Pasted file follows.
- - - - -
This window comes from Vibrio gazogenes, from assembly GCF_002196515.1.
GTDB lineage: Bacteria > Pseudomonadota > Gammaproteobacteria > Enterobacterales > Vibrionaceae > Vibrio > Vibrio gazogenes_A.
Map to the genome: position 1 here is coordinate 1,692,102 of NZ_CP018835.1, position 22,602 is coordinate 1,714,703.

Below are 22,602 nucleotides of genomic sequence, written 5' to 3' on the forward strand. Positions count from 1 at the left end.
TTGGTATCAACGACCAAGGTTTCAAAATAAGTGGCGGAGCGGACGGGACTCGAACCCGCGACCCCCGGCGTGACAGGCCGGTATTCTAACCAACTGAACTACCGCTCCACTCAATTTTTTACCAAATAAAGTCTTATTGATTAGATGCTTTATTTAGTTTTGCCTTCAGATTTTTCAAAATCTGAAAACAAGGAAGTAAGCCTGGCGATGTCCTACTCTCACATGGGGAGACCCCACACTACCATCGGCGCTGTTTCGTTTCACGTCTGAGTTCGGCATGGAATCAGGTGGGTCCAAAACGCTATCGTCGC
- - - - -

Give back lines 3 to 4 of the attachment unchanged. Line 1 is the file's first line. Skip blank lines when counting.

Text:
Map to the genome: position 1 here is coordinate 1,692,102 of NZ_CP018835.1, position 22,602 is coordinate 1,714,703.

Below are 22,602 nucleotides of genomic sequence, written 5' to 3' on the forward strand. Positions count from 1 at the left end.